Ending the Blame Game
I was hit by a deluge of contrasting emotions upon reading the recent letter by John Muir Kumph G [“Stopping the Suicide Problem,” Sep. 21]. But one thing was clear to me: despite all that has happened at MIT in the four years that I have been here, many are still hesitant to place responsibility where many others know that it belongs.
And I was also absolutely shocked at what I saw to be rather large holes in Kumph’s letter. Where to start? Well, my first thought involves this statement: “With a bag over his head, either foul play or suicide is the cause.” This statement reveals naivete on Kumph’s part. Foul play? What could this “foul play” have possibly been? I can almost guarantee that Guy placed the bag on his head himself.
That idea, however, led Kumph to foolishly conclude that the death was a suicide. Although this could be a manner in which to commit suicide, I can’t help but think that if suicide was the desired result, then a different method would have been utilized. Another possibility is that Kumph is using the term “suicide” far too loosely.
Kumph then uses this to lead into a tirade about how it is in fact MIT and the MIT “experience” that is somehow largely responsible. He states that the MIT administration and society “blame drugs.” It has largely been my experience that in many cases MIT is more understanding than many colleges with regard to problems of a personal nature. So not only do I not think that this is the case, I have a much better idea.
Blame the person who knew the risks and ingested the drugs. There are those users who do have this “self-destructive behavior” of which Kumph speaks, but there are many who do not and use drugs anyway. Saying that the use of drugs and alcohol are somehow based in the absence of self-esteem does not give the user enough credit or bestow on the user enough responsibility. It is like blaming a murderer’s awful childhood. I believe that “nurture” is a major contributor. But there are those with worse self esteem who do use drugs. There are those with greater self esteem who use drugs more often and even more recklessly. So clearly this is not the whole story.
To say that Susan Mosher ’99 and Rene Ruiz ’99 are “implicated” in Guy’s death is quite a stretch. The layman who is reading the paper casually makes a connection between the two events. It seems to me that the two were not charged because of Guy’s death. They were charged because a slew of illegal substances was found in their possession. These substances were found when the room was searched, the room in which Guy died. Was a search of that room unreasonable? Of course not. The police were not trying to find a “scapegoat” for Guy’s death, they were merely doing what they should have been doing. This is not “two-faced double talk.” Drugs were found. Charges were laid. Hardly a big conspiracy to make someone responsible.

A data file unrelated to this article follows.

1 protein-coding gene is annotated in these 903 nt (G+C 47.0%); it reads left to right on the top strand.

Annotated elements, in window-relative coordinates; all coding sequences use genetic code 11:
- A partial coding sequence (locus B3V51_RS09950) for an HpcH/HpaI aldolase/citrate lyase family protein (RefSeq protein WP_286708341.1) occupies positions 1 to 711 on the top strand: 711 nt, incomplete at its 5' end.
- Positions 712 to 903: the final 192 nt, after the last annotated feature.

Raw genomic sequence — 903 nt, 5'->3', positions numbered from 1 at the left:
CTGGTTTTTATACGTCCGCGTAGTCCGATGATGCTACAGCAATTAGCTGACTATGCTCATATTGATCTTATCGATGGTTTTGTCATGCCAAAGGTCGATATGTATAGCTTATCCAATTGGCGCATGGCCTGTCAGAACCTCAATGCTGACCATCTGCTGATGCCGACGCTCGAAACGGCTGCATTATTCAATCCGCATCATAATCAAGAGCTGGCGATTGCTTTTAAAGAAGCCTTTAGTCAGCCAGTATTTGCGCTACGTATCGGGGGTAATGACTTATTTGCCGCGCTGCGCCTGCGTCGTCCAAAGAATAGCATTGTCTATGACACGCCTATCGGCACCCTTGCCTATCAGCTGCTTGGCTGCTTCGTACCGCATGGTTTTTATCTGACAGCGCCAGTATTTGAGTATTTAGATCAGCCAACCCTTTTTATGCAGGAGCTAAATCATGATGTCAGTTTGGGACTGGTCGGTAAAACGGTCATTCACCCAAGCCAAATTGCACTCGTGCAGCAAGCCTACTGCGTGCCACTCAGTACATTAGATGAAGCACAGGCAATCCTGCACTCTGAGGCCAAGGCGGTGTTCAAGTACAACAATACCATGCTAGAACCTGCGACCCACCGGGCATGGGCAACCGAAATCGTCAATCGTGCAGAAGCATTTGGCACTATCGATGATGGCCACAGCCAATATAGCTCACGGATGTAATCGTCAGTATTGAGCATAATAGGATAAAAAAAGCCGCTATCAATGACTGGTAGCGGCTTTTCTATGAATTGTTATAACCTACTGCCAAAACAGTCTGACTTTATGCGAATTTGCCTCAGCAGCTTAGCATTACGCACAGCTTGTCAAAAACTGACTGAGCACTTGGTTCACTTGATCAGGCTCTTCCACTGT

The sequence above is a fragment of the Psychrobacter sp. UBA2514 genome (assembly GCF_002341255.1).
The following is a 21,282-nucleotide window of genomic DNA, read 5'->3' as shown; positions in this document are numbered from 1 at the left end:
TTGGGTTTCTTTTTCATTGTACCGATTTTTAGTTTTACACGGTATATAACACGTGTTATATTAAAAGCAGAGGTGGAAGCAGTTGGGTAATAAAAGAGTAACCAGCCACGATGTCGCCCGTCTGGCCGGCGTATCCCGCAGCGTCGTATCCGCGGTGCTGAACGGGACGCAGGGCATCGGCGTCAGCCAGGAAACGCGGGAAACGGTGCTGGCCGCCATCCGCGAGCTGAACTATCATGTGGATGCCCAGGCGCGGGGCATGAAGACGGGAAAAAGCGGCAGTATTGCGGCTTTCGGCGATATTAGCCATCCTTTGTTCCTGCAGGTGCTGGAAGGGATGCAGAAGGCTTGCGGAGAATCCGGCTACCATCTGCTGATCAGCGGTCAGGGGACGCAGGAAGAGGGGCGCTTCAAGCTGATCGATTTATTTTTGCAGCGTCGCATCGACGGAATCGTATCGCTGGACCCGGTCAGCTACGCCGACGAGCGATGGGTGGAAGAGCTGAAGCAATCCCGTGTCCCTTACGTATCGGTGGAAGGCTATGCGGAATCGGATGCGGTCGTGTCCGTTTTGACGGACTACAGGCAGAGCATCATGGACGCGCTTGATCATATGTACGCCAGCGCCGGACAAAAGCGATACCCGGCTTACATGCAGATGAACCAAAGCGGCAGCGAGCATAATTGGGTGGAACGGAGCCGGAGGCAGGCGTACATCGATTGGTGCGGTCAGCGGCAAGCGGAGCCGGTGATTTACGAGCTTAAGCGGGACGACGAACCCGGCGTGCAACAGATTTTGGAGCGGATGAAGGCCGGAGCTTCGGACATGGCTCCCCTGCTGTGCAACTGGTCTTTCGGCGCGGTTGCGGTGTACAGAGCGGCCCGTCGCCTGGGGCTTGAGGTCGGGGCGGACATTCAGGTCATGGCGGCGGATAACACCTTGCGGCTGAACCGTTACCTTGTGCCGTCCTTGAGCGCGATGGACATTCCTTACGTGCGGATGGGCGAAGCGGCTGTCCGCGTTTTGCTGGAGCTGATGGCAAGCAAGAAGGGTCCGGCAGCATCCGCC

I do not think that Ruiz and Mosher are responsible for Guy’s death, but they are responsible for drugs found in their possession. Whether or not the two are “victims” in this case depends on whether or not one thinks that the current drug laws are fair. I believe that the current ones are rather unfair, and that the sentences are also rather steep. But despite this, I know the risks involved with possessing illegal substances, as did Ruiz and Mosher. They took these risks. Perhaps it is a shame and a tragedy that they were “caught.” It is certainly a tragedy that their lives will be “ruined” by these charges, but once again, they did know the risks.
In the future, let’s hold people accountable for their actions. Blaming the “atmosphere” at MIT is too easy. It is just putting the scapegoat hat on someone else’s head. The death of Guy is certainly a tragic occurrence, and I apologize to any of his friends who may be hurt by my statements; that is absolutely not my intent. I also apologize to Ruiz and Mosher; despite how this letter may seem, I am wishing for the best for you.
Like Kumph, I too will close with a cliche: “If you play with fire, you get burned.” And I’ve decided that I really don’t like cliches.
Greg Donaldson is a member of the Class of 2000.